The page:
• Content Count

  • Joined

  • Last visited

  • Days Won


Samantha last won the day on July 18 2015

Samantha had the most liked content!

Community Reputation

1 Neutral

1 Follower

About Samantha

  • Rank
  • Birthday 27/05/1968

Personal Info

  • Location
    South Lincolnshire
  • Real Name

Recent Profile Visitors

The recent visitors block is disabled and is not being shown to other users.

  1. I confess that I thought it was called the Mi16 ... but I did get to drive the hot 405 back in the day and much preferred it to the Sapphire Bosworth. I even thought it looked better too. And of course you didn't need a Rottweiler to guard it if you left it parked anywhere other than a garage with Fort Knox level security. But I think he did say Q cars available today, and there will be very few of those left and finding one for sale would be a task.....
  2. S60/V60 T6 Polestar. Very Q as no-one expects performance (unlike anything with AMG or M-Sport). 345bhp and 0.60 in about 4.5seconds. Not easy to find though.
  3. League started again - same name etc - pick your teams and let the contest begin :-)
  4. I got a bit of luck when I gambled on Ferrari just at the time they had a good couple of races, then I switched back to Merc at the optimum time as Ferrari lost it again and Merc got on track. Happy with 2 podium spot household
  5. It is true that, it makes you more interested in what is happening mid-field. Although not sure how motivated I shall be next year when I can't watch all the races in full.
  6. Steve - I think you will find Paul has un-hidden his team now...... What team has everyone else got for the last race?
  7. I didn't set a time, nothing to spend cash on in the game now anyway ......
  8. Samantha


    I must correct you on your misunderstanding of my post here - I was not saying that desire or preference set the morals. I do however say that with certain more complex matters, morals are not black and white and we have to set our own. Mine on this matter is that IF I consume anything derived from an animal, then I want that animal to have been treated well and have been free from cruelty. All of us have movable morals. For example - when I was vegetarian, I did not eat any meat (including fish) and I did not wear clothes or shoes from animal products which required the death of the animal. So leather was out, wool was fine. However, if I was stranded on an island and my only option available to survive was a plentiful supply of fish - then I would have eaten the fish. I could not afford the ethically produced animal products when I was younger - so I abstained from consuming any. Now I can, so I am comfortable eating animal products as the criteria I set has been met - cruelty free and as natural life as possible, animal treated with respect.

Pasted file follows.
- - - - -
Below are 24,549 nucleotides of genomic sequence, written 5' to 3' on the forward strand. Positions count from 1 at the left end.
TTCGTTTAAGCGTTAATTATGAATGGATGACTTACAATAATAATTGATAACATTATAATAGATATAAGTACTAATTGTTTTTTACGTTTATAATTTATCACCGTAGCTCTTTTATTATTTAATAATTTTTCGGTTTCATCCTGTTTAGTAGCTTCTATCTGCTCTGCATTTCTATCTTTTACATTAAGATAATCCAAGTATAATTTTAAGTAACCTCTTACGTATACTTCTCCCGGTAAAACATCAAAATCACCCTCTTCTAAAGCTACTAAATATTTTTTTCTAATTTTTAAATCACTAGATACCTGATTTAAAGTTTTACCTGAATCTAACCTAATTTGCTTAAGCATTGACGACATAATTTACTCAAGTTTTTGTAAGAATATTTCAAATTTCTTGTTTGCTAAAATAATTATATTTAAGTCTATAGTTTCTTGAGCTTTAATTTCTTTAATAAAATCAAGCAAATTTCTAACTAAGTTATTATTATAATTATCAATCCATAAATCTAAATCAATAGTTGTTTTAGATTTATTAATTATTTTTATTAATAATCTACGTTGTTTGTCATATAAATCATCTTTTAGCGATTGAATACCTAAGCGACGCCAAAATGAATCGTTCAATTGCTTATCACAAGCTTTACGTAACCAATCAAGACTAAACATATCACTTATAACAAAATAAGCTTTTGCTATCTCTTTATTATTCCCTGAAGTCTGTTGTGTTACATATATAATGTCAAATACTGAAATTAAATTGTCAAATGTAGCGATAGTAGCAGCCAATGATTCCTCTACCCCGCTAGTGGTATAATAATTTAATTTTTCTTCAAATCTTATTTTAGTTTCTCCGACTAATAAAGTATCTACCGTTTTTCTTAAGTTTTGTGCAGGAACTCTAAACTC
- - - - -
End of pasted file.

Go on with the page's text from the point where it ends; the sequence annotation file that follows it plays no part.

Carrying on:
9. Samantha

    Workshop Shavings

    Sounds pretty much like every other hifi business then
  10. Samantha


    Agree. When I was veggie I did buy non-leather shoes. However I drew the line for getting on a motorbike - given the choice of potentially ripping my skin off in an accident, or wearing leather which is a bi-product of a much larger meat industry ..... I wore the bi-product protection.
  11. Samantha


    So what about 600,000 hens? Over lots of family farms, but that is a lot of birds in total..... My view, it is a wonderful thing as what we are doing here is taking a much more humane method to a country which consumes a lot of eggs, 95% of which are from caged birds. Every new farm we add and the more birds we have, means more eggs being consumed from birds that get to roam outdoors on grassy pasture every day. From your logic, we are doing a terrible thing. However there is no chance we are going to suddenly persuade the entire USA to go vegan, so IMO raising awareness of more humane farming methods and making true free-range eggs available commercially and nationwide - that is a very good thing. Plus raising awareness of how animals are treated has a knock on impact to other animals. All my pets have always been rescues. Hurts when they go, but I always know I have given them a better life than they otherwise would have had - especially my old fella cat who was abandoned along with his mum and sister and approx 1 week from death when I got him. As I say, I have worked in the meat industry. I have spent time in the slaughter area and evisceration area. I did this while a vegetarian. Why? Because working in the industry to improve practices achieved a heck of a lot more in just a few years than I ever would have just by not eating the stuff during my lifetime. It was one of the toughest jobs I have ever done as an animal lover - but I am glad I did it.